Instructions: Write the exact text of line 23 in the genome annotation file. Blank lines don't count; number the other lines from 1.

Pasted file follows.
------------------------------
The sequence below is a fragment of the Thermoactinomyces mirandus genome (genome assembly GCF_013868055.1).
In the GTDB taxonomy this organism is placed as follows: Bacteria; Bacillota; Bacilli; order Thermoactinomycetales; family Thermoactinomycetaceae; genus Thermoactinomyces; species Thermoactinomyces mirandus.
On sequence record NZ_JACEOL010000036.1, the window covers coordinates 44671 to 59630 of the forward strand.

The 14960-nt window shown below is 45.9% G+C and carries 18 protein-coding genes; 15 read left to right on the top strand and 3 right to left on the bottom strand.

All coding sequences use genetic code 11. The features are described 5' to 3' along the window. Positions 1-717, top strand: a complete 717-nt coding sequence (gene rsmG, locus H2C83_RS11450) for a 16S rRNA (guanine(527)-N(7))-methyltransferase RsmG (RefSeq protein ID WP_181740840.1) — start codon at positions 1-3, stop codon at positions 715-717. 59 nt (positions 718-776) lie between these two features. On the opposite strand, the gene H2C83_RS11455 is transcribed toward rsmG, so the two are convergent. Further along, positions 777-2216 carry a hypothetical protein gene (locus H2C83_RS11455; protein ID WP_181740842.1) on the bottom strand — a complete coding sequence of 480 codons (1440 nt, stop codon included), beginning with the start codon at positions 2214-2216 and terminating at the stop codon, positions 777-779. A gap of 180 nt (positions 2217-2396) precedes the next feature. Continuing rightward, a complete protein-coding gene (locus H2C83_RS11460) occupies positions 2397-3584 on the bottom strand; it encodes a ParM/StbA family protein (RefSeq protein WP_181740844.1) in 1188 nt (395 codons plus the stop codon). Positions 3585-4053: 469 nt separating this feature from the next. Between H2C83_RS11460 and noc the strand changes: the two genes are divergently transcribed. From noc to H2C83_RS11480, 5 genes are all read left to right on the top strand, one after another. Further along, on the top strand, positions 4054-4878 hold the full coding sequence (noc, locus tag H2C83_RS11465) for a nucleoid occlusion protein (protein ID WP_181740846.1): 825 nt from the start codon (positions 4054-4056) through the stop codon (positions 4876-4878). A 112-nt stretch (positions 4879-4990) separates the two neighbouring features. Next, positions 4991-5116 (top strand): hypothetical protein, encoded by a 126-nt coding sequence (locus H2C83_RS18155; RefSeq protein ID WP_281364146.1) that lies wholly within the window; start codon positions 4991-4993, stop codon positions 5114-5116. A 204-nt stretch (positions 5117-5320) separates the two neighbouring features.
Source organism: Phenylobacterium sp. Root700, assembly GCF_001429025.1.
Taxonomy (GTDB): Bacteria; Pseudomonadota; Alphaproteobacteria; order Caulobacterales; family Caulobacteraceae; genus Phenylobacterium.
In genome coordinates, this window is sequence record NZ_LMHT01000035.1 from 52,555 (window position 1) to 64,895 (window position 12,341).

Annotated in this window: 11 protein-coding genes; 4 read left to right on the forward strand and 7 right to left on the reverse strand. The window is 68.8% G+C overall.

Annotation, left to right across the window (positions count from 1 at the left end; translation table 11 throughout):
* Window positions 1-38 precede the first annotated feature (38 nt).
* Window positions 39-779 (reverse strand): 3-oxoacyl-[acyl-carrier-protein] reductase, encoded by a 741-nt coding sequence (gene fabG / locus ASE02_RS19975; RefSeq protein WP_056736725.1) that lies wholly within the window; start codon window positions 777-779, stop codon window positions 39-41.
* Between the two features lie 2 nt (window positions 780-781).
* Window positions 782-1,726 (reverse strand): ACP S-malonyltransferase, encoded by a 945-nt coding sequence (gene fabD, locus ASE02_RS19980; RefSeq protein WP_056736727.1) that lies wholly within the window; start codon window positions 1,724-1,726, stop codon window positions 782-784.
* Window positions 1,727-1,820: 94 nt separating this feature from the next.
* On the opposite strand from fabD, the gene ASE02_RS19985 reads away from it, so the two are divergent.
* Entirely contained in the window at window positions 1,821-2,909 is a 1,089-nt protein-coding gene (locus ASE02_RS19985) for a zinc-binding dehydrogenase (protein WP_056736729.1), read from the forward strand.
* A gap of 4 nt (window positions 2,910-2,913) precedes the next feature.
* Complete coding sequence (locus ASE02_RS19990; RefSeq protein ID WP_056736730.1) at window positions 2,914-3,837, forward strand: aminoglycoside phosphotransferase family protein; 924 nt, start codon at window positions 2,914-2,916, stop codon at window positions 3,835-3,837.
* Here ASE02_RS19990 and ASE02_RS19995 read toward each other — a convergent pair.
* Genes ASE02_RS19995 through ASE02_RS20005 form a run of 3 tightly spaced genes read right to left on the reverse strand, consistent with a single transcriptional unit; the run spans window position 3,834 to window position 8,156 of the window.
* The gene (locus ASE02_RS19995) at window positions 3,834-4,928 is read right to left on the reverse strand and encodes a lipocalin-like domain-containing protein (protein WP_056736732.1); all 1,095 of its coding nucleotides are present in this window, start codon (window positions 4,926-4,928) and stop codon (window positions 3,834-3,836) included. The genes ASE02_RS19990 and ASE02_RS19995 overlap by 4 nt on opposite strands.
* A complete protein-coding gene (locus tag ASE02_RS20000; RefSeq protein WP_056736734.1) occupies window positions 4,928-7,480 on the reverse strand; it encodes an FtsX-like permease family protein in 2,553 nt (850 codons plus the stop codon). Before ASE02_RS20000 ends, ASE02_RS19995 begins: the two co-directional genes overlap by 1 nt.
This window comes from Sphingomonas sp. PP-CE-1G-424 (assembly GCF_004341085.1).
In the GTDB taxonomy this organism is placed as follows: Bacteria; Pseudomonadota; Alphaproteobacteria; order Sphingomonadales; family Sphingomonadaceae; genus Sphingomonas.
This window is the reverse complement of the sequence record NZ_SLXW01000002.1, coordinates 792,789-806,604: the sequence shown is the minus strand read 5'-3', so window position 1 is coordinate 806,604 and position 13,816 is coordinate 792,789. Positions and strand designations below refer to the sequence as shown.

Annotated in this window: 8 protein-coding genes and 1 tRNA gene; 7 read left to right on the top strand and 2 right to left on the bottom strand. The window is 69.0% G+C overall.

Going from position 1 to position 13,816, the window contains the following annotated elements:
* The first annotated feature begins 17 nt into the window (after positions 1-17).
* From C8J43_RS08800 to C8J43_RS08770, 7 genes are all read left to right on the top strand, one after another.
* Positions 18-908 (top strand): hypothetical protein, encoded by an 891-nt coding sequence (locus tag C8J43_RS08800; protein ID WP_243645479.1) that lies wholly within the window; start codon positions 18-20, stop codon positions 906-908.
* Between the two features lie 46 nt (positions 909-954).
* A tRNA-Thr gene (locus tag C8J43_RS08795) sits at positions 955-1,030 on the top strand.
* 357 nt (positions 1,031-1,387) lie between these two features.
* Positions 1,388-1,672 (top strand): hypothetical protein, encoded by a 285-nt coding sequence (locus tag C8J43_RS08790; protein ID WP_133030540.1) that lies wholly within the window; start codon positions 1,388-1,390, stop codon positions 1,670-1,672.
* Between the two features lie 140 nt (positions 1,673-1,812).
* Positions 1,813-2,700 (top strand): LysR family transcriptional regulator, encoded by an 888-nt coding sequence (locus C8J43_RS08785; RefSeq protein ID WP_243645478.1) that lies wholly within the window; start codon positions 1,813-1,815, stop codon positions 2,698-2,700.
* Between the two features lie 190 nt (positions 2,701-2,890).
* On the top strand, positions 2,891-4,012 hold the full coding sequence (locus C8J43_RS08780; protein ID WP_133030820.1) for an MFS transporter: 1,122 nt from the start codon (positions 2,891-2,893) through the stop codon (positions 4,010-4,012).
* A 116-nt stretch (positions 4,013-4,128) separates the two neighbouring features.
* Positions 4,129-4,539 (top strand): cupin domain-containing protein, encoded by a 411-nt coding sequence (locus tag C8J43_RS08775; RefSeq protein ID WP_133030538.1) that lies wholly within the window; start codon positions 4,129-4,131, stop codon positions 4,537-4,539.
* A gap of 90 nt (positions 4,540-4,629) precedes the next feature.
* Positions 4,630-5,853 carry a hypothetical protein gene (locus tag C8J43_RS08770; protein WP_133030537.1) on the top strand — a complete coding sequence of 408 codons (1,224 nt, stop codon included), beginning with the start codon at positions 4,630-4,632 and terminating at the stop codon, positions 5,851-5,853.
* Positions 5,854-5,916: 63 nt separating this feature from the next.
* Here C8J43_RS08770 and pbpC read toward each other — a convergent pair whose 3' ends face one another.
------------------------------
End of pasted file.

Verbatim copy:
* A complete protein-coding gene (locus tag ASE02_RS20000; RefSeq protein WP_056736734.1) occupies window positions 4,928-7,480 on the reverse strand; it encodes an FtsX-like permease family protein in 2,553 nt (850 codons plus the stop codon). Before ASE02_RS20000 ends, ASE02_RS19995 begins: the two co-directional genes overlap by 1 nt.